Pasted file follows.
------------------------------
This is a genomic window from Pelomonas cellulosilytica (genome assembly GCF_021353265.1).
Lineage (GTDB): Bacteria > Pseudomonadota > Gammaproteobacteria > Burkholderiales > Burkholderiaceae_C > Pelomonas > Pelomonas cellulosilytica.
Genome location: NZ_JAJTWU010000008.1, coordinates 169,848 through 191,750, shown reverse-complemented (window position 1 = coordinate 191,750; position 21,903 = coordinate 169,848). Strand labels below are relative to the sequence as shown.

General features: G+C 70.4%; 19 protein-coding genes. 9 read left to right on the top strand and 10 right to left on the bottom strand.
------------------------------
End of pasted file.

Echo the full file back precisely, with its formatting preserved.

This is a genomic window from Pelomonas cellulosilytica (genome assembly GCF_021353265.1).
Lineage (GTDB): Bacteria > Pseudomonadota > Gammaproteobacteria > Burkholderiales > Burkholderiaceae_C > Pelomonas > Pelomonas cellulosilytica.
Genome location: NZ_JAJTWU010000008.1, coordinates 169,848 through 191,750, shown reverse-complemented (window position 1 = coordinate 191,750; position 21,903 = coordinate 169,848). Strand labels below are relative to the sequence as shown.

General features: G+C 70.4%; 19 protein-coding genes. 9 read left to right on the top strand and 10 right to left on the bottom strand.